Friday, August 10, 2007

"Dial Nine-One-One"

When the national emergency telephone number went into effect, there was a joke that people of a certain nationality never got through because they couldn’t find the “eleven” on what was, at that time, known as “nine eleven.” Well, that was kinda true, but it turns out that people would panic in an emergency and really did look for the “eleven” on the dial. The FCC told broadcasters to say “nine-one-one,” and thus it has remained.

I’m pretty sure it came from the English and/or Irish system of dialing “999,” as those numbers are the first on their dial. Or so I’ve heard. Our system uses “1” as the signal for a long-distance trunk call, so we can’t use our “first on the dial,” and 999 would be too slow on a rotary dial phone.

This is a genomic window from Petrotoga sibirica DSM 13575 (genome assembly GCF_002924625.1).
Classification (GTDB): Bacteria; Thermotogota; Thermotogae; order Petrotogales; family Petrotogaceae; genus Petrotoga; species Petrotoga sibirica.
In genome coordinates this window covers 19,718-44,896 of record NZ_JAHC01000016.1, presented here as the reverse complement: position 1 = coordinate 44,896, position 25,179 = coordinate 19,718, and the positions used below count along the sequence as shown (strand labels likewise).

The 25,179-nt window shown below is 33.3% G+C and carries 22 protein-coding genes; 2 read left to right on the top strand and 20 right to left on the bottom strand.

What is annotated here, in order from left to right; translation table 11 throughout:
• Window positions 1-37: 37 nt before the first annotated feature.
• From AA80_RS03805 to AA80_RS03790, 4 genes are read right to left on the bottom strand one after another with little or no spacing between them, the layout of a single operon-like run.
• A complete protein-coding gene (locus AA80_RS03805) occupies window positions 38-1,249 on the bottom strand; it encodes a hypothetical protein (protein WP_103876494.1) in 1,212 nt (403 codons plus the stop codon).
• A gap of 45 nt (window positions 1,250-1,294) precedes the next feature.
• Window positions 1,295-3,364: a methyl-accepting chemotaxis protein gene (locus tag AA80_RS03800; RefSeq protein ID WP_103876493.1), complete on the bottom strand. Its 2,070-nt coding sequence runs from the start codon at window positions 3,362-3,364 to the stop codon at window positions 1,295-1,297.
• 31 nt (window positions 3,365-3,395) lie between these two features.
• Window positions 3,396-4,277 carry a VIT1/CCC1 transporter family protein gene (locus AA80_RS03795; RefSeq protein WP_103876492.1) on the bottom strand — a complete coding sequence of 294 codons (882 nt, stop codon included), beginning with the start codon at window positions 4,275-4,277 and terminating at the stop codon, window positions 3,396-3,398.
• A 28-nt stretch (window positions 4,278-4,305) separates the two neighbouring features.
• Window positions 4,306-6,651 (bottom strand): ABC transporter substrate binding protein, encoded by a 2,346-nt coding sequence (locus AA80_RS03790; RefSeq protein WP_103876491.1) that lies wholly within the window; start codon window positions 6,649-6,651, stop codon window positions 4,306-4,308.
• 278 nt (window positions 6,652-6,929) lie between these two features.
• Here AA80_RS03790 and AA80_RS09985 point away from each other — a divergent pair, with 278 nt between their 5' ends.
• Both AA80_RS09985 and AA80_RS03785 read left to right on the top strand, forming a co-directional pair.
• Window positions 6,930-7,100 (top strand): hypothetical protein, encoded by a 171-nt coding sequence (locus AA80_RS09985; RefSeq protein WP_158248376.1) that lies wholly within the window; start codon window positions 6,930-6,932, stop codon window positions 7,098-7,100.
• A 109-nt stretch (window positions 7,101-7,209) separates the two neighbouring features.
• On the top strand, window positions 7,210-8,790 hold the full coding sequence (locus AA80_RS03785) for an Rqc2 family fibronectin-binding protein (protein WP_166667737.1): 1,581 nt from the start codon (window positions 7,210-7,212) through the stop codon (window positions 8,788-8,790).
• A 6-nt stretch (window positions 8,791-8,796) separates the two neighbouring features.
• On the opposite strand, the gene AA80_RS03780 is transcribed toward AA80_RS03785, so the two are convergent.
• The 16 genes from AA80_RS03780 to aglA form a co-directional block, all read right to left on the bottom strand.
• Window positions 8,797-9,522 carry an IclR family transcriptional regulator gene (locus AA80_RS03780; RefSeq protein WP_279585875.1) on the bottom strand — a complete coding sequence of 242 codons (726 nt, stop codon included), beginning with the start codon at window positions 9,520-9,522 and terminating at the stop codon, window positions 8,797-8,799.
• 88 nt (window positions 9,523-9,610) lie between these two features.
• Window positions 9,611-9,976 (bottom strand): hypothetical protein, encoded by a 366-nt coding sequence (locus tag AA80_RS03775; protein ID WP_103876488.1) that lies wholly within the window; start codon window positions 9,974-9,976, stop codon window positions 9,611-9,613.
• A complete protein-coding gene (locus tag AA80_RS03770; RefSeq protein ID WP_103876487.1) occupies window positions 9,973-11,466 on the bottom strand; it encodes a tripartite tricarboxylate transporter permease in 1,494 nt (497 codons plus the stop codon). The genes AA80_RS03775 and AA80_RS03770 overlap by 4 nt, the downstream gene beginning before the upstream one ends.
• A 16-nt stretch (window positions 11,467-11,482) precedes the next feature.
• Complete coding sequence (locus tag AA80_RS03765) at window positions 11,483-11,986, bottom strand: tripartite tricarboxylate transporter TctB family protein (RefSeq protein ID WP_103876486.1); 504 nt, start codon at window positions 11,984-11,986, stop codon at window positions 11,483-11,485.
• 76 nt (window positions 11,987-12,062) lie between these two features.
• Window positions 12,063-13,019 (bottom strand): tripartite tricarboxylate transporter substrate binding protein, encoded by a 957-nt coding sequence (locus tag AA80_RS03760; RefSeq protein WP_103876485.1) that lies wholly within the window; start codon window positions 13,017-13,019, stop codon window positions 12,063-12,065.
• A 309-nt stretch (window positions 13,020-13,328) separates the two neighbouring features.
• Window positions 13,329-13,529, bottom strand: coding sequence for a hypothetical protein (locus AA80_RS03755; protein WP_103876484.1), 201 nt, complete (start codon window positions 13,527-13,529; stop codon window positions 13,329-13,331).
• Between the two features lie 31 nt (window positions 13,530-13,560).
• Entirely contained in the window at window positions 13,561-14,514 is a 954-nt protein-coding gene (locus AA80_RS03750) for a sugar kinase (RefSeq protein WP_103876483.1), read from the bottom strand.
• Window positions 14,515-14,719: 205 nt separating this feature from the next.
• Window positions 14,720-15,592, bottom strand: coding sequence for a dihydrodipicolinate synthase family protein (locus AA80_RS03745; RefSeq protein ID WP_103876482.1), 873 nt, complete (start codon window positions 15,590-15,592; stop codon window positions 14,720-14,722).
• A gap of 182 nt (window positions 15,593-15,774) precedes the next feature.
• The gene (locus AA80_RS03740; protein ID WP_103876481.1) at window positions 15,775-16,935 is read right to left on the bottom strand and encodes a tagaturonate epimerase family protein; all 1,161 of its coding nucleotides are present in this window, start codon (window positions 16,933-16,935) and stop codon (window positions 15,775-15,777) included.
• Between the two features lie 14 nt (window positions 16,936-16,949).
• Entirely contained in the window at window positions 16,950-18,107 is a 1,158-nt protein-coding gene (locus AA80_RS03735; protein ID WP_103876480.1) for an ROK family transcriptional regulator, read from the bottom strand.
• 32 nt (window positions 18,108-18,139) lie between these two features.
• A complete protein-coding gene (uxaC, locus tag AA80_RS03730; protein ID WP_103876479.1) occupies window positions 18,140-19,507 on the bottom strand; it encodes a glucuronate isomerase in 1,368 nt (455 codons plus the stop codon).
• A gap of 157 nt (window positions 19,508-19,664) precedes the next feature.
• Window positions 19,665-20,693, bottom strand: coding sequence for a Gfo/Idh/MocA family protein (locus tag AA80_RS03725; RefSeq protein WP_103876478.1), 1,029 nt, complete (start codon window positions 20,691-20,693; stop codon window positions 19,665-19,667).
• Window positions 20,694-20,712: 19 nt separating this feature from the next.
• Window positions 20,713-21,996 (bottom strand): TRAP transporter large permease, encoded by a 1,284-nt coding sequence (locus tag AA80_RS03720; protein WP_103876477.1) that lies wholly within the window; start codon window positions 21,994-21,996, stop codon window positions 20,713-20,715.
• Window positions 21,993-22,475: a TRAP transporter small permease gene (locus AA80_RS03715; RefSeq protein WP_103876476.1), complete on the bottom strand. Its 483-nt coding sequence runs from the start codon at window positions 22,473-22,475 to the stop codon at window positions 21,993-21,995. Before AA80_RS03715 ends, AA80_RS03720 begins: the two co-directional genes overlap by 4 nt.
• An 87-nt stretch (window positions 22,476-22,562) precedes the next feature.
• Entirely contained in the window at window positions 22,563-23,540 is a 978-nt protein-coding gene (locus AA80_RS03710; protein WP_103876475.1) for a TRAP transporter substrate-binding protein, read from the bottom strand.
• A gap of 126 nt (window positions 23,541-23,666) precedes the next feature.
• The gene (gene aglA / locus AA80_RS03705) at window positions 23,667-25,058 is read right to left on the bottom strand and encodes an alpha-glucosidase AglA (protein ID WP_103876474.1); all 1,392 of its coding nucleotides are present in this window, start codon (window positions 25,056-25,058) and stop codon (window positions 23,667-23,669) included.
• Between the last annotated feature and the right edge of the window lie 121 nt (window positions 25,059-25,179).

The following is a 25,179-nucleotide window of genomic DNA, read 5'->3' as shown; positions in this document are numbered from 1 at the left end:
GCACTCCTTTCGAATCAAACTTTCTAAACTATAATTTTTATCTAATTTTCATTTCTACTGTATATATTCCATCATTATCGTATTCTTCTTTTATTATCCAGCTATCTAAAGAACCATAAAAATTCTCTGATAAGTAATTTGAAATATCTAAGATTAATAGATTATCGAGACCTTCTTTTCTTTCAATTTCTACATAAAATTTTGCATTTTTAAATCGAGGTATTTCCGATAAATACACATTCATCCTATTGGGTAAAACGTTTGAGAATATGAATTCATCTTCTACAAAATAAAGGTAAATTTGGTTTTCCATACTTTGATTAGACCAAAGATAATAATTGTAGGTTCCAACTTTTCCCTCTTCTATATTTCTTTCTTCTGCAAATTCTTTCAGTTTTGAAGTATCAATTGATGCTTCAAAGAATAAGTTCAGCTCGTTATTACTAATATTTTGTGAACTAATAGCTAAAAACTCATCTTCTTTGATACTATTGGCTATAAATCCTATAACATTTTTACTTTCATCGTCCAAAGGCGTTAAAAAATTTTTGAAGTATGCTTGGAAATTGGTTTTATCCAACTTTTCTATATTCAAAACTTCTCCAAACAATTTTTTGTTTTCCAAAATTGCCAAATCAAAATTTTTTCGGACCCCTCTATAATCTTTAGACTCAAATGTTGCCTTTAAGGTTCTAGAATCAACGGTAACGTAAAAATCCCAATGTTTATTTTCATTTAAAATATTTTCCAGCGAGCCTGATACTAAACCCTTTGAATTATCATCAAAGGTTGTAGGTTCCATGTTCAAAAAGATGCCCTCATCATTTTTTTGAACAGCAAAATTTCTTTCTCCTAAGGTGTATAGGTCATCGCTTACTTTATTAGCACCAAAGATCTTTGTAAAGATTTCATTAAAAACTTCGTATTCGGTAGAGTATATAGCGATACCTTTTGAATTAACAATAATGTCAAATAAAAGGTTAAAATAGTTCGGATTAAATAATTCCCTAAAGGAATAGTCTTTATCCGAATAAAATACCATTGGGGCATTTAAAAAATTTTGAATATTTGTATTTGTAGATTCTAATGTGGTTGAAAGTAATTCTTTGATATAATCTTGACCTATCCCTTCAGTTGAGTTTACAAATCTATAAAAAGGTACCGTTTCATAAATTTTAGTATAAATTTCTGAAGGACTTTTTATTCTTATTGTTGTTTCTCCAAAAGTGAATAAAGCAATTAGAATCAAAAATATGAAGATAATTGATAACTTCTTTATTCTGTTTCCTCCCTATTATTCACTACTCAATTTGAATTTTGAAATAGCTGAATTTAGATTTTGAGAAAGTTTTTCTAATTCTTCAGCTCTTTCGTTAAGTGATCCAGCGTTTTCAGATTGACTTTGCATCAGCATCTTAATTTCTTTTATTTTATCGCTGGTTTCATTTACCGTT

Yes, you can advertise whiskey and such types of firewater over radio and tv; always could. There just was a gentlemen’s agreement for many years that it was not something which should be broadcast because tv and radio could not be segmented, as magazines could, for age groups. In recent years, these more effective beverages have shown up at the later hours.

Other products were also on the “let’s not go there” list: Preparation H, for one. Tampons, for another. Now, depending on the program and the hour, you will find ads for "get it up" (Viagra) "and use it" (Trojans) products. We already have commercials answering the age-old question about bears crapping in the woods.